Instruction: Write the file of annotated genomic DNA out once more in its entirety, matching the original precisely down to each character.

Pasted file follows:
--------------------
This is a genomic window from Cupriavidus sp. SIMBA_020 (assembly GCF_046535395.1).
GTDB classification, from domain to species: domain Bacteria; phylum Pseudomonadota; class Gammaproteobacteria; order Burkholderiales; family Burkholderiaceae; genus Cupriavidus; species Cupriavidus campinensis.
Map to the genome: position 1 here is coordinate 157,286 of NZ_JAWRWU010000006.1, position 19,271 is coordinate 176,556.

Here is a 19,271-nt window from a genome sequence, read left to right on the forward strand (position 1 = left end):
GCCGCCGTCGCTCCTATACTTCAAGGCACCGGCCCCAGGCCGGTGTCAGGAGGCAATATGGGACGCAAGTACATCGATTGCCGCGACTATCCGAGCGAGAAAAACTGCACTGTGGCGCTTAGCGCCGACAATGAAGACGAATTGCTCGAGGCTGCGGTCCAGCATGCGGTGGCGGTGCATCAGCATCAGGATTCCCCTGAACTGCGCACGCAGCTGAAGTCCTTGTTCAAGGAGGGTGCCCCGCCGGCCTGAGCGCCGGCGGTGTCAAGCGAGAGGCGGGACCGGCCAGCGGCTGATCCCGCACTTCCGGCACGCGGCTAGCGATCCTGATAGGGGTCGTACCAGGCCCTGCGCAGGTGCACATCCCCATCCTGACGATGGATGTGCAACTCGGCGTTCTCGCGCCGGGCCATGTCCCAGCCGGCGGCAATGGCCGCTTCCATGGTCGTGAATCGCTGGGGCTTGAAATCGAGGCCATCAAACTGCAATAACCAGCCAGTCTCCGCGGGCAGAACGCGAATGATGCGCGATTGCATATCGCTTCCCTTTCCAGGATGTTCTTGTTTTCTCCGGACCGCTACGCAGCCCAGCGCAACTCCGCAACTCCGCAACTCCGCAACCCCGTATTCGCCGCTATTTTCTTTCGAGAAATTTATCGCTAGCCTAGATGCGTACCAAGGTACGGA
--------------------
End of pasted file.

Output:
This is a genomic window from Cupriavidus sp. SIMBA_020 (assembly GCF_046535395.1).
GTDB classification, from domain to species: domain Bacteria; phylum Pseudomonadota; class Gammaproteobacteria; order Burkholderiales; family Burkholderiaceae; genus Cupriavidus; species Cupriavidus campinensis.
Map to the genome: position 1 here is coordinate 157,286 of NZ_JAWRWU010000006.1, position 19,271 is coordinate 176,556.

Here is a 19,271-nt window from a genome sequence, read left to right on the forward strand (position 1 = left end):
GCCGCCGTCGCTCCTATACTTCAAGGCACCGGCCCCAGGCCGGTGTCAGGAGGCAATATGGGACGCAAGTACATCGATTGCCGCGACTATCCGAGCGAGAAAAACTGCACTGTGGCGCTTAGCGCCGACAATGAAGACGAATTGCTCGAGGCTGCGGTCCAGCATGCGGTGGCGGTGCATCAGCATCAGGATTCCCCTGAACTGCGCACGCAGCTGAAGTCCTTGTTCAAGGAGGGTGCCCCGCCGGCCTGAGCGCCGGCGGTGTCAAGCGAGAGGCGGGACCGGCCAGCGGCTGATCCCGCACTTCCGGCACGCGGCTAGCGATCCTGATAGGGGTCGTACCAGGCCCTGCGCAGGTGCACATCCCCATCCTGACGATGGATGTGCAACTCGGCGTTCTCGCGCCGGGCCATGTCCCAGCCGGCGGCAATGGCCGCTTCCATGGTCGTGAATCGCTGGGGCTTGAAATCGAGGCCATCAAACTGCAATAACCAGCCAGTCTCCGCGGGCAGAACGCGAATGATGCGCGATTGCATATCGCTTCCCTTTCCAGGATGTTCTTGTTTTCTCCGGACCGCTACGCAGCCCAGCGCAACTCCGCAACTCCGCAACTCCGCAACCCCGTATTCGCCGCTATTTTCTTTCGAGAAATTTATCGCTAGCCTAGATGCGTACCAAGGTACGGA